Excerpt from Childforever by Ian McCulloch
My great grandmother paddled down the Missinaibi river when she was sixteen. She was part of a migration of Moose Factory Crees but no one in the family remembers why they had decided to move south. I've heard only fragments of that journey. Passing an island where an insane woman had been left to die. Hiding in the woods when they saw the train coming. Trying to eat a banana with the skin on because the person who handed it to her said it was like an apple. I was told too that they still made offerings of tobacco to the river each day before starting out, though they didn't remember what else was to be said or done. It had become a perfunctory ritual. A kind of superstition. A clumsy offering watered down by Christian influence. Over the next few generations mixed marriages, Indian schools, the church and small towns all took their toll. When I came to know my great grandmother she had forgotten much of her first language and had passed none of it on to her children. She would tell me words when I asked. I would write them out phonetically on slips of paper and carry them around in my pockets. I remember she spent a lot of time watching Evangelical preachers on television. My mother had to give up her status when she married my father. If I didn't say anything about my heritage you would probably never guess it. It is as though, when those canoes started south, a few generations ago, something was left behind on the shore. Something that was meant for me. In my first novel, Childforever, an excerpt of which you are about to read, I wanted to write about this sense of loss. Of the confusion in feeling pride in being part of a culture and yet almost completely cut off from it. I changed this somewhat in the main character by making it so that he is unaware of his mixed blood. He is adopted by a white family and doesn't find out about it until the death of his adoptive father. I wanted to amplify the sense of broken heritage and the culture shock he experiences on a reserve during his search. This would lead to a confused kind of "vision quest" as he struggles with his true identity. Paralleling this are stories of Coyote.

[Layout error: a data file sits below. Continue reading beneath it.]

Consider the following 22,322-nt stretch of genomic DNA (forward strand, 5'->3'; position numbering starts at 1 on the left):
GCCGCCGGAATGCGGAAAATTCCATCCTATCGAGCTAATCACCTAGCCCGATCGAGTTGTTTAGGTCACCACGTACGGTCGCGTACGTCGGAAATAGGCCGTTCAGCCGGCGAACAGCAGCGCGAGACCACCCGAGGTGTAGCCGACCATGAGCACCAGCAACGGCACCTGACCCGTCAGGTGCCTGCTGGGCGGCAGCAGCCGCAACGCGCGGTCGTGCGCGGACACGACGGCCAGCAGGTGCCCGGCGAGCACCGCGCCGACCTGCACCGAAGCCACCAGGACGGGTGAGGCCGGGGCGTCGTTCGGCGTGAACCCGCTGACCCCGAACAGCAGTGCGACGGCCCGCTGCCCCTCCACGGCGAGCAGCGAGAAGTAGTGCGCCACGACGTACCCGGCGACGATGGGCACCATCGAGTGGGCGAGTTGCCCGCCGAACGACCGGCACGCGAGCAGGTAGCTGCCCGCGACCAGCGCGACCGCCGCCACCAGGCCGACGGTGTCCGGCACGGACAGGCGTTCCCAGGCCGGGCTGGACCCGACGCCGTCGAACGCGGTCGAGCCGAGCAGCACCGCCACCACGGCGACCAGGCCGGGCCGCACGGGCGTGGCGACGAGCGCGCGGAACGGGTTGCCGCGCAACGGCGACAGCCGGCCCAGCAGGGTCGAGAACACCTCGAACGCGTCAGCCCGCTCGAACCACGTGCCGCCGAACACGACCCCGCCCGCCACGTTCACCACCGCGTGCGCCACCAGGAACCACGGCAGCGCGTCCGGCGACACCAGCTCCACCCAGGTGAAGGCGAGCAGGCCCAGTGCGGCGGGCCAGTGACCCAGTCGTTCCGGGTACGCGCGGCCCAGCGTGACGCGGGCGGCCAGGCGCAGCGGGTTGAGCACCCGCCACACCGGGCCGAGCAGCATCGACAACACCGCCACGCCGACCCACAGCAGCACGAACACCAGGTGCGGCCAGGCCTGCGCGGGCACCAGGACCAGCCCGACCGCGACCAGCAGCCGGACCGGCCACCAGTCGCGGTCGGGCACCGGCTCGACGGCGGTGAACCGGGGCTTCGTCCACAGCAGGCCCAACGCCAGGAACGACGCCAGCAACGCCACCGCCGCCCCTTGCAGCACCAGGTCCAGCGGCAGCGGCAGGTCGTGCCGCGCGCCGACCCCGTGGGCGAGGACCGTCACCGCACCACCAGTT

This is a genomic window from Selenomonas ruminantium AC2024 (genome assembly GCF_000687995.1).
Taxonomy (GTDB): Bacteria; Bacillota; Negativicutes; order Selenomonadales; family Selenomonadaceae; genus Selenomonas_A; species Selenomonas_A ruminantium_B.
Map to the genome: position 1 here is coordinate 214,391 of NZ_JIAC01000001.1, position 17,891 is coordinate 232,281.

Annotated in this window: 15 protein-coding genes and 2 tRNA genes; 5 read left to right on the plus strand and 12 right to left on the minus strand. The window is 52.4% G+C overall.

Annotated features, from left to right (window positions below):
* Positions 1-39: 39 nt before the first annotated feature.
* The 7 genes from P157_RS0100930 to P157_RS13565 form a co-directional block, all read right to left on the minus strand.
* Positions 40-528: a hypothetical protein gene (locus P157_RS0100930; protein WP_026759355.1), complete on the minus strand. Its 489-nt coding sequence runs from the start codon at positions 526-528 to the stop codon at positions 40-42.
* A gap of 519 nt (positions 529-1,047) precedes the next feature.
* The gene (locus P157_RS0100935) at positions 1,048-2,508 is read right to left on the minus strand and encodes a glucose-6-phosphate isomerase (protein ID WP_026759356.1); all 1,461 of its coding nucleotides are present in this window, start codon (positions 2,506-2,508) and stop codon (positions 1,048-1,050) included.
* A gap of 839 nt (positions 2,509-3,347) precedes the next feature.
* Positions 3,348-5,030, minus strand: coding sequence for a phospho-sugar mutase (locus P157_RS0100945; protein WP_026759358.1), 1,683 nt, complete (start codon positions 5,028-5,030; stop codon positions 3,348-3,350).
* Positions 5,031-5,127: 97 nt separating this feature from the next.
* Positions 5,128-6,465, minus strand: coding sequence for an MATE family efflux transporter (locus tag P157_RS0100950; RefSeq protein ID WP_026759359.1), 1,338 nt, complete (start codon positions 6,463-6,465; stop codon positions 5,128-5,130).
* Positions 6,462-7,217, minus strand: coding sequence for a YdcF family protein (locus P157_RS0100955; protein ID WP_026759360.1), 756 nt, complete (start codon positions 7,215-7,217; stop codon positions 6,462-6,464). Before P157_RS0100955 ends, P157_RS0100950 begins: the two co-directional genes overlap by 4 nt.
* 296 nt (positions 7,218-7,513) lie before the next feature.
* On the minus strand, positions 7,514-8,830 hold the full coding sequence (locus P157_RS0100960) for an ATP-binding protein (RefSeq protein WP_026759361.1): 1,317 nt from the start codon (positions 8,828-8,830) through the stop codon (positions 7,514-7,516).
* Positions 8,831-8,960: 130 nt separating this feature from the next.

The first time I saw her it was outside The Red Clay Cafe. A simple building with an angular painted facade and roofed front deck trimmed in red. It was low and rectangular and made of nondescript cinder blocks. A wooden sign out front bore the name in crimson hand-painted letters. I had pulled in behind the wheel of my compact, ruined car and opened the door into the cloud of thick dust that had pursued me for thirty miles or so. Rough, curving miles that twisted through seemingly endless bush. It was a kind of road I had never been on before. A road that appeared to have found its own way in. Slithering through the thick stands of bush, shouldering its way around sudden rock cuts and slipping past chaotic swamps where black, bony trees were fighting to maintain their balance. It would drop away suddenly or leap up in a spine-numbing row of abrupt bulges then, turn back on itself in long viscous curves rutted with washboard. Huge logging trucks would materialize out of nowhere, rumbling down the long hills towards me, their immense, cumbersome loads of limbless trees rocking menacingly as they roared past, the cloud of dust behind them rolling up like gritty surf and smothering my wheezing car. The road, for a few seconds, merely a stony rumour rattling under the wheels as my tormented red heap fishtailed and bounced and chattered its complaints all the way out. It was a lost, forlorn road, thick with jeopardy and loose stones. Every so often there would be the rusting carcass of a battered old car overturned in the ditch or half hidden where it had cut a swath up into the trees. I had just about given up on arriving anywhere alive again when I saw the weathered sign saying; RED CLAY CAFE 5 km.. A little further on their was a second sign; RED CLAY CREE INDIAN RESERVATION, and underneath, Red Clay Indian Band. I stepped out of the car and stood helpless for a moment, blind and choking on the road dust that swirled around me and clotted in my throat. I waved my hand trying to clear the air in front of my face then stumbled ahead a few feet praying I wouldn't run into anything or be run over myself. When I looked up there were about eight sets of eyes watching me. Young kids were perched all over the low porch in front of the cafe. I nodded to them and they looked right through me, passing a cigarette among themselves, blowing smoke rings and standing tough. A middle-aged woman shuffled out of the place. She was stout and dark-skinned and bulging through her tattered clothes. She teetered off the step while the young boys laughed and imitated her unsteady progress. She stopped only a few feet from me and bent over suddenly, hands on her knees as she hacked and gagged and spit into the dirt. A thick strand of saliva hung from her lip a second or two and she tried unsuccessfully to coax it to fall with her tongue before she wiped it away with her sleeve. She straightened up and stumbled off across the parking lot without ever giving any indication of having noticed me standing there. Feeling foolish and a little nauseated, I walked past the bubble of sputum left by the ragged woman and avoiding the eyes of the boys gathered on the porch, entered the cafe. I'm not sure what makes a cafe a cafe but this place certainly wasn't what came to mind. It was actualy more convenience store than restaurant. There were three or four tables with folding chairs scattered around and a counter with short metal stools in front of it but, most of the inside space was taken up by rows of shelves holding everything from toilet paper to breakfast cereal. Two old men sat together at one of the small tables drinking coffee and smoking roll-your-owns. A young woman stood behind the counter under a white back-lit sign, with the ubiquitous Coca-Cola logo dead center, that served for a menu. "You want somethin'." She didn't smile. I hadn't really expected she would. I was dirty and dust-covered and a total stranger. I smiled at her. "Hi. My name is Sawnet. William Sawnet. I'm looking for my mother..." "You lost your mommy?" The voice came from behind me followed by much laughing. Even the old men were chuckling. I glanced over my shoulder and saw that the young boys had followed me inside off the front porch. I turned back to the girl behind the counter my face flushed with heat. It had been a foolish thing to say. Trying to lay out my entire mission in a few words and hoping she could solve my problems with a few of her own. I looked into her eyes, trying to think of what to say next and pleading for patience. She must have seen something there because she looked past me and spoke a few harsh words I didn't understand to shoo the giggling boys back outside. She met my gaze again. "You need some help?" I sat down on one of the small stools. "Yes, please. I'm looking for someone. Actually I'm looking for someone who might have known someone." It was the first step. The first real step on this journey and it frightened me. Five days ago, leaving my parents' home, I had been excited. It had seemed like an adventure then, as if the answers to my questions were just around the next corner. The idea of writing a book about it had given it some distance. The concept of it as merely a project, a simple money-making venture had allowed for a cavalier attitude. Now the possibility of real answers frightened me. "I'm looking for the Whiteduck family." She looked at me suspiciously, "I thought you said somethin' about your mother?" "My mother's name was Elsie Whiteduck." The girl behind the counter looked at me again. Looked into my eyes and my so-fair skin and then away out the dusty window and down the long dirt road I had just come up. "Sorry," she said, "I don't know no Whiteducks." The door slammed and a couple of young men were standing in the store. They walked up and stood behind me staring up at the sparse, bright menu. "What'ch you got for soup today?" one asked and the girl stepped to the side and out of conversation with me. I swivelled the stool around grimacing at its high metal screech. One of the young men put his hands up over his ears. "Cheezus..." he said. It sounded strange. Brutal somehow and in someway more of a curse then I'd ever thought it could be. It was as though there was another syllable twisting there inside the word like a hooked worm. I looked at him. His long black hair was tied back with a blue headband that looked to be torn from a t- shirt and he wore cheap drugstore sunglasses, the lens scratched and marked with fingerprints. He met my gaze with a wry smile. "Sorry," I said. He looked at his friend then back at me, shrugging. He was wearing a striped sleeveless shirt and I saw the muscles in his shoulders ripple under his shadowed skin. "Don't apologize man. It was just the fuckin' chair." His companion guffawed and shook the mop of hair on top of his head. I got to my feet and stepped between the two young men. My light skin flushed again as I brushed past them. When I looked back they were contemplating the menu. Maybe it was a fool's errand trying to track down someone I had never really known. Trying to reclaim something so lost to me. "Hey you." One of the old men was calling out to me one finger raised beckoning. I smiled and walked over to the table. "Hi," I extended my hand. "I'm Wil..." "Better roll your windows up. Rainin' like hell out there." I turned towards the screen door as the old man pointed and sure enough a thick curtain of rain could be seen moving up the road. The wide dirt ribbon was darkening to a deep brown as it came and the sky had turned black and mean overhead. I hurried out through the spring-loaded door and leapt from the porch. I was about halfway across the gravel parking lot when the downpour hit, drenching me. I struggled at the handle then, cursing, slipped in behind the wheel and began to work frantically to crank up the window. I had to push out against the glass to get it to roll up properly. Lightning flashed across the windshield and I reached over the seat to find my jacket. Thunder rolled deep and long above the little settlement and the air trembled. I struggled to get the jacket on in the cramped car, then began to rub at the fogged windshield with the palm of my hand. I had picked this place at random. Mona had remembered the name Elsie Whiteduck and something about her being from up north. So I had driven to Edmonton, bought a map, and headed up north. I studied the reserves and colonies marked on the map. Red Clay seemed north enough, remote enough, a good place to find Indians. Red Clay. Red Man. White duck. What the hell, it was as good a place to start as any. I didn't bother with official channels. I wasn't ready for that, I knew they didn't have the kind of information I wanted. There would be time enough for bureaucracies later but, right then, I wasn't interested in the official version. Lying in my old bed in my old room I had tried to assess what I knew about Indians. I knew Tonto and the noble savage. I knew the stories about lazy drunks and I knew there were places called reservations where supposedly their every need was provided for, but it was all hearsay. I really didn't know much at all. In my fantasies I would be guided by some secret element in my own blood. A genetic connection would start clicking away under my skin and I would know where to go. There would be visions and signs. I would walk in and only have to mention the name of my unknown mother. Whiteduck, they would say. We're Whiteducks. You must be Elsie's boy. Hug, hug. Kiss, kiss. Prodigal son. The fatted calf. Dancing around a huge bonfire. The secret ritual of initiation. The triumphant return to My People. The blood brother ceremony all over again. It was the horse that first caught my attention. Huge and white, shimmering in the wet side mirror as it pounded up the gravel road tossing its head and blowing steam as the cloudburst cooled the early summer air. I stared into the mirror for a few seconds watching the vision grow and my jaw went slack. I had dreamed this horse only a few nights before, parked in a picnic area overnight and sleeping in the car. In the dream I was a captive. I stood beside a white stallion surrounded by savage comic book Indians armed with bows and arrows, their faces painted and their mouths set hard. My perspective kept changing in the dream, circling above as though I were a bird or simultaneously watching from a helicopter. Still, I could see details. The horse's huge eyes, the white shirt I wore, the gleaming metal tips of the arrows aimed at my chest. We seemed to be in a peculiar maze of hedges and small bushes. There was no speaking. No sound at all, at first. Then I could hear the breathing of the horse. Low and steady in the beginning, like a man sleeping in a quiet room. It began to build. A little faster, a little more forceful. Everyone stood frozen, listening to its rhythmic pulse. Faster. The hot breath blowing against my face. Whispering in my ear. Faster. Steady and powerful. Hot and urgent against my neck. Like an engine building. Winding up. Compelling. Run it said to me. Run now while the wind is in my chest. There was only the flint eyes and the drumming of the horse's heart and then I made my lunge, grabbing the pale tossing mane and swinging myself up. Arrows cut the air around me, one sinking into my leg, the horse kicking out then gathering the ground under its hooves and exploding up and over the hedge. We jumped barrier after barrier, dodging and weaving through the low brush, razor-edged metal like insects in the air around us. Fierce, painted warriors were everywhere in the blurred landscape and it was a hopeless heroic vision unlike any other dream I had ever had. Suddenly, the stallion missed a jump and we were tumbling to the earth, sprawling in the dust, both of us wounded and breathless. I saw myself stand up and brace against one of the green leafy barricades, watching as the dark braves surrounded me, their bows drawn. When the taut strings snapped with release and the cruel shafts flew, I woke up. Woke in the strange darkness of the car cramped and sweating with terror my hand clutching at my leg. I clawed at the door and pulled myself out of the car grunting and limping around. My foot was asleep, the painful electric tingling shooting up through my shin. I kicked at the air, groaning and grimacing and at the same time, amused over the absurd romantic vision of the dream and puzzled by its overwrought hostility and pain. Now that same horse, maybe not quite so self-consciously regal or white, galloped past my car. A young woman was riding it bareback, clinging to the reins and crouched low over the muscular back. She was soaked through, the brown skin of her arms glistening and her white t-shirt clinging. I could see the dark circles of her nipples and the way her wet jeans had tightened around her thighs. I ached staring at her naked feet dangling down, brown and elegant and splashed with mud. She reined the horse in hard and as it stopped and half turned, I saw a boy hurtle from the deck in front of the store, his arms extended like wings, and run with shoulders hunched against the rain. She sat gripping the bridle with one hand as the horse danced in place underneath her and she reached out her free arm. It seemed to happen in slow motion. The boy stretching to seize her slender wrist as she pulled back with the momentum of his leap, his small body vaulting up through the silver curtain of rain onto the horse's back behind her. The animal stamping the wet earth as it turned twice and sat back on its haunches, frozen a moment, stalled energy rippling under its skin. I stared at them. The boy, the woman, and the horse teetering on the brink of that charged second. Focussing on the details, the boy's hands clenched together over the woman's breasts, her long wet hair as she shook it back out of her face, the flared nostrils of the wild-eyed horse. Then the animal exploded forward and they passed right in front of my car, leaping over a low concrete divider and racing off down the road under the pouring rain. It was like waking from the dream all over again. I looked around twisting back and forth in the seat, my mouth wide open. The boys on the porch were huddled together, oblivious. One held out a disposable lighter and another had his hands cupped around a cigarette. They hadn't even noticed. I looked around. There was no one else. Only the puddled, muddy lot, the long treacherous road and the dark raging sky. No one else saw or cared. A vision had ridden bare-back into this rutted dirt-packed parking lot and plucked a young boy from the earth. A brown, supple vision, slick and shiny as birth, had galloped past my wreck of an automobile on a slightly dingy horse. I felt as though she had pulled the eyes out of my head on long elastic bands and then let them snap back against my brain. I was in love with her for that. Before I knew her name. Before I had ever heard her speak, I loved the sweet blue bolt of excitement she left bouncing around my skull. I sat for a while playing that reverie over and over in my head. I wanted her face etched into my retina somehow. I wanted to be able to see her on that horse any time I felt like it. It was already too blurry. Suddenly, I saw another face coming towards me through the rain-soaked windshield. I jumped on the brakes even though the engine wasn't running. The face floated sideways a few inches away from the windshield then righted itself and drifted around to the side window. I watched a hand come up and tap on the glass but I pretended to be adjusting the radio. I had only really caught a glimpse before looking away but still I hoped he might dematerialize if I ignored him long enough. The man's hair was shoulder-length and incredibly unkempt. It clustered together in black spiky crests that protruded everywhere, as if his head had started to explode and then come to a sudden stop. The rain was having only a minimal effect. The strands were so matted and filthy that most of the moisture simply ran off. A long piece of orange surveyor's ribbon was tied around his head and was apparently purely decorative. Below that bright fluorescent strip was one blood-shot eye and one dead one. The lightless orb lolled in a milky cloud with the iris nothing more than a dark shadow behind a veil. His face was pitted and marked here and there with patches of thin stubble and dirt. His lips were dry and cracked. He tapped again much harder. I looked up and smiled as though just noticing him and rolled the window down. "Hey, you got a smoke?" His breath was harsh and chemical. "Sure," I said, managing an even bigger smile and reaching for the pack of cigarettes on the dash. I handed him the half- empty package. "Keep it," I offered nonchalantly. "I've got a carton in the back." His head turned slowly in a shaky and somewhat tender manner as though there was the danger it might drop off at any second. He had to lean in slightly so that his good eye could take in the jumbled mess my belongings had become over the past week. His hair was like a badly spoiled meringue topping in my face. He was soaked from the rain though he didn't seem to notice and water dripped from the tight clumps of wet hair onto my leg. I leaned over towards the passenger side and started playing with the radio again. With some effort he pulled himself back out of the car window and focussed his good eye on me. "Thanks, I'd do the same for any whiteman." He laughed. I laughed harder. I wanted to tell him I wasn't really a whiteman but I decided he probably wouldn't believe me anyway. He pointed to himself, his finger tapping against his chest. "I used to be pretty important on this place you know. Used to be a Special Constable." I nodded my head and tried to look impressed. I wanted the cloudburst to start up again and drive him away. I wanted someone he knew to come by and call to him. I wanted lightning to strike and fry him to a black crisp. "Hey, show me your license." I started to reach for my wallet and this doubled him over with laughter. He weaved back and forth all bent and spastic, one hand anchoring him to the car door. I looked at his dirty fingernails and smiled through my disgust. His laughing decayed into a fit of coughing until he was hacking deeply and spitting out a thick wet froth on the muddy ground. Finally in the midst of his paroxysm his hand let go of the car. I turned the ignition, slapped the gearshift to drive, and spraying mud, wheeled out onto the slippery road. I had made it as far as the dead horse before I realized I had turned the wrong way and was heading deeper into the reserve. The horse was actually long passed being dead. It was nothing but white and yellow bone stretched out in the short wet grass. It lay on its side in the ditch like part of a diorama in a museum, totally undisturbed and not a fragment missing. The long neck extended, each perfect vertebrae in its proper place, the elegant fleshless head like an arrow pointing to the green sign that announced arrival onto the reserve proper. I stopped to carefully read its message. "WELCOME TO THE RED CLAY BAND RESERVE". There were five huge bullet holes in the centre of the sign. Odd, ominous bits of punctuation full of the threatening grey sky but, I decided to drive on anyway and have a look around. The wide gravel road actually swung past the little settlement of houses that was the village of Red Clay. I could see it meandering on between dark tangled mysteries on either side. Heading north into the lumber and oil fields and lands of rich labour. I turned right and drove onto a narrower twisting road. The first thing that came to my attention by was a fenced-in compound on the left. It was a six foot high solid looking chain- link affair with about half-a-dozen tidy little mobile homes clustered inside. They were all nicely painted with plants hanging outside and little asphalt sidewalks joining them together and leading out through the padlocked gate. I didn't know it then but this chaste enclave was the preserve of the transitory teaching staff sent by the government. On the right a little further on and at the crest of a small hill was the yellow, concrete block school house. There were even narrower, rougher roads leading off from the main one towards an assortment of houses and muddy lanes. The roads seemed to run in loops. The main loop joined back to the main road. Off of it were smaller loops. Off of these ran even shorter loops that skirted two or three houses then arced back to the secondary arch. Few roads were dead ends and the design seemed to be centred around not having to back up. I drove around a few times following different circular paths, looking at the rail fences and miserable dogs and various living arrangements. I would pass a bungalow with bright aluminum siding and sheets hanging in the picture window for curtains and adjacent to it would be a log cabin with square shuttered windows and a dilapidated outhouse. The next one down would be a tar-papered shack with sheets of plastic stapled over the windows to keep out the wind. Behind one or two I could see animal skins stretched to dry. It went on in that haphazard manner. There wasn't the sense of order and planning I was used to, having grown up mostly in the precise sameness of Armed Service subdivisions. Better known as PMQs in typical military fashion. Private Married Quarters where all efforts are directed towards uniformity and equality, dependant upon rank of course. Here in most places it seemed that people had used whatever was available for shelter. Except for the occasional modern bungalow most of the places were more like cottages or cabins. Some were little more than hovels built out of scraps of plywood and mud. A few had rough rail fences around them and some even had enough property to keep a horse or two. I had just begun to believe the place was deserted when I saw an old man walking on the road ahead of me. He was strolling in the middle of the right lane carrying two rabbits in one hand and a small shotgun in the other. I pulled to the left to ease by him but as I approached he began to angle into the centre of the road. I honked the horn as politely as is possible but he didn't seem to notice. I edged over even more towards the left ditch and he seemed to be holding to his course in the middle of the muddy lane. Just as I was about to pass him he cut right in front of the car as if it had been his plan all along. I hit the horn and cranked the wheel to dodge past as he half turned throwing up his hands. One dingy, bloodied rabbit was sent spinning high into the air, end over end like an acrobat. I managed to avoid running him down but my outside wheels slipped over the edge of the road and I slid helplessly down the muddy bank, my foot senselessly jamming the brake to the floor. As I came to rest at the bottom of the steep ditch the dead rabbit landed with a thump on the hood. I was fuming as I got out of the car, trying to contain my anger, "Jesus! Didn't you hear me coming?" The old man just stood there, his baggy brown pants tucked into the yellow rim of his black rubber boots. His red plaid bush jacket was held together with a safety pin and he wore a bedraggled beige sweater underneath. The other rabbit dangled from his hand, blood dripping slowly from its mouth. "Eh?" he said. I spoke slowly, hissing through my teeth, "Didn't you hear the horn?" He raised his arms out to the sides and shrugged. I took notice of the dead rabbit with its bloody obliterated head and the old shotgun with its long black barrel. I remembered the sign at the outskirts with the huge holes blasted through it. I calmed down. The old man pointed at me with the barrel of the gun. He had it gripped in his left hand at about the middle, nowhere near the trigger but still, it was a gesture that made me nervous. I started to inch back towards the open car door. "I didn't know you were a stranger," he said sputtering a bit with his own anger. "I thought it was just some damn kids tryin' to scare me. We don't get no damn tourists out here. Everybody on this place knows where old Henry lives. They know I cross the goddamn road here all the goddamn time and they don't try to squash me with their goddamn cars." His anger had grown throughout his explanation and he kept making jabbing motions towards me with the barrel of the gun. I held my hands up in surrender. It was an argument for which I had no counter. I was in a place where I probably didn't belong and I wasn't sure of the rules. "Look I'm sorry. I was just upset because I was afraid I might have hurt you. That's all." The anger faded from his face immediately. His arms dropped back down to his sides and he cradled the gun so that it fell over his arm with the butt hooked into his armpit and the business end pointed at the ground. He nodded towards the car. "Can I get my rabbit back?" I just smiled, "You alright?" "Hey fine. Scared me pretty good." He smiled back. We both looked at my car with its forlorn hood ornament. I picked up the dead animal by its long hind feet and struggled up the bank to hand it back to the old man. I tried to drive out of the ditch but it was hopeless. The tires were just spinning on the wet clayish soil and I only slid farther down the bank. The old man stood watching holding his rabbits, the little rifle cradled in his arms. I got out and locked the door. The old man turned and started to leave and I had to shout to get him to stop. "Do you have a phone?" I asked. He nodded and jerked his head to the side, "Yeah sure. Come on." When Rabbit saw Coyote he knew it was already too late. He sat very still. Very calm. Coyote trotted up and stood right over him. "Waiting for me," he said in a cocky manner. "No," said Rabbit. "For my father. He told me to wait here till he signalled it was safe over in the clover field." Coyote was curious. "Couldn't you go on your own?" "No," Rabbit chuckled. "I'm too young. Too small yet, eh." "Too small?" Coyote said in surprise. "Yes, too small. Don't tease. We are big in our tribe of rabbits. Like your tribe must be." "I'm not..." Coyote stopped himself. He licked his lips over the young rabbits naivete. "Is your father close by? I would like to meet him and offer some gifts." Rabbit jumped up and down a bit. "That would be fine. I'll take you to him." "No, no," said Coyote. "I have to prepare myself. I'll wait here." Rabbit nodded and raced off. "Anxious youngster", thought Coyote as he crouched down to hide in the grass. He snickered over his cunning. He waited a long time and when he left his growling stomach reminded him that sometimes things are exactly what they seem.